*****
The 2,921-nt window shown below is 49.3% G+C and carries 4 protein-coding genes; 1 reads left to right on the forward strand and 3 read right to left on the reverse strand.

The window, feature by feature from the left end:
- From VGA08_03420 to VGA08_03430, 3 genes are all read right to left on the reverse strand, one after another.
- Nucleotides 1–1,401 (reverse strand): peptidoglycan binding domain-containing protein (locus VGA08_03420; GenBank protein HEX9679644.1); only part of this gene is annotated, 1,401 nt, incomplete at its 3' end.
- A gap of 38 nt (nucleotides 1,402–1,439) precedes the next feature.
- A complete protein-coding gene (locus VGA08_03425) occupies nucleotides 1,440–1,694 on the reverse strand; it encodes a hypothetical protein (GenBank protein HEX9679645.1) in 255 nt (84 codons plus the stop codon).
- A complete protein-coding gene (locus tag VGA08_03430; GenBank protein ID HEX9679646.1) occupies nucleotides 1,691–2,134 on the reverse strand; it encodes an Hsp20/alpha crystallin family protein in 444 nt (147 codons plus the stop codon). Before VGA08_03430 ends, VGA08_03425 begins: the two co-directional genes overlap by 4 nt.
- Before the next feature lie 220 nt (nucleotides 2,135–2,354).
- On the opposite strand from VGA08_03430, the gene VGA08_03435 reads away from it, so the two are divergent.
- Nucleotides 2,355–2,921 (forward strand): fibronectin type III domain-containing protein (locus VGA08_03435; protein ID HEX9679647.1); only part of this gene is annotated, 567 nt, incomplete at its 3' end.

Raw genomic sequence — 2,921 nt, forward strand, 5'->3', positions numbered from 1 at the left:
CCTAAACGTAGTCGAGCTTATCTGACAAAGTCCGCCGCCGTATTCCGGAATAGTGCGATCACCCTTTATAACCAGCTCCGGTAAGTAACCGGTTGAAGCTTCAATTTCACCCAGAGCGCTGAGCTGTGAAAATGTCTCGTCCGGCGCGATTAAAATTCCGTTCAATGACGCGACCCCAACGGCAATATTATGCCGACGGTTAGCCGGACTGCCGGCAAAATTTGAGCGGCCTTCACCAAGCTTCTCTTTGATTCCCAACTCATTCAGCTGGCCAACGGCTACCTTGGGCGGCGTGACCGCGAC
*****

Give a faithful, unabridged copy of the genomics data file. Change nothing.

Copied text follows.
The 2,921-nt window shown below is 49.3% G+C and carries 4 protein-coding genes; 1 reads left to right on the forward strand and 3 read right to left on the reverse strand.

The window, feature by feature from the left end:
- From VGA08_03420 to VGA08_03430, 3 genes are all read right to left on the reverse strand, one after another.
- Nucleotides 1–1,401 (reverse strand): peptidoglycan binding domain-containing protein (locus VGA08_03420; GenBank protein HEX9679644.1); only part of this gene is annotated, 1,401 nt, incomplete at its 3' end.
- A gap of 38 nt (nucleotides 1,402–1,439) precedes the next feature.
- A complete protein-coding gene (locus VGA08_03425) occupies nucleotides 1,440–1,694 on the reverse strand; it encodes a hypothetical protein (GenBank protein HEX9679645.1) in 255 nt (84 codons plus the stop codon).
- A complete protein-coding gene (locus tag VGA08_03430; GenBank protein ID HEX9679646.1) occupies nucleotides 1,691–2,134 on the reverse strand; it encodes an Hsp20/alpha crystallin family protein in 444 nt (147 codons plus the stop codon). Before VGA08_03430 ends, VGA08_03425 begins: the two co-directional genes overlap by 4 nt.
- Before the next feature lie 220 nt (nucleotides 2,135–2,354).
- On the opposite strand from VGA08_03430, the gene VGA08_03435 reads away from it, so the two are divergent.
- Nucleotides 2,355–2,921 (forward strand): fibronectin type III domain-containing protein (locus VGA08_03435; protein ID HEX9679647.1); only part of this gene is annotated, 567 nt, incomplete at its 3' end.

Raw genomic sequence — 2,921 nt, forward strand, 5'->3', positions numbered from 1 at the left:
CCTAAACGTAGTCGAGCTTATCTGACAAAGTCCGCCGCCGTATTCCGGAATAGTGCGATCACCCTTTATAACCAGCTCCGGTAAGTAACCGGTTGAAGCTTCAATTTCACCCAGAGCGCTGAGCTGTGAAAATGTCTCGTCCGGCGCGATTAAAATTCCGTTCAATGACGCGACCCCAACGGCAATATTATGCCGACGGTTAGCCGGACTGCCGGCAAAATTTGAGCGGCCTTCACCAAGCTTCTCTTTGATTCCCAACTCATTCAGCTGGCCAACGGCTACCTTGGGCGGCGTGACCGCGAC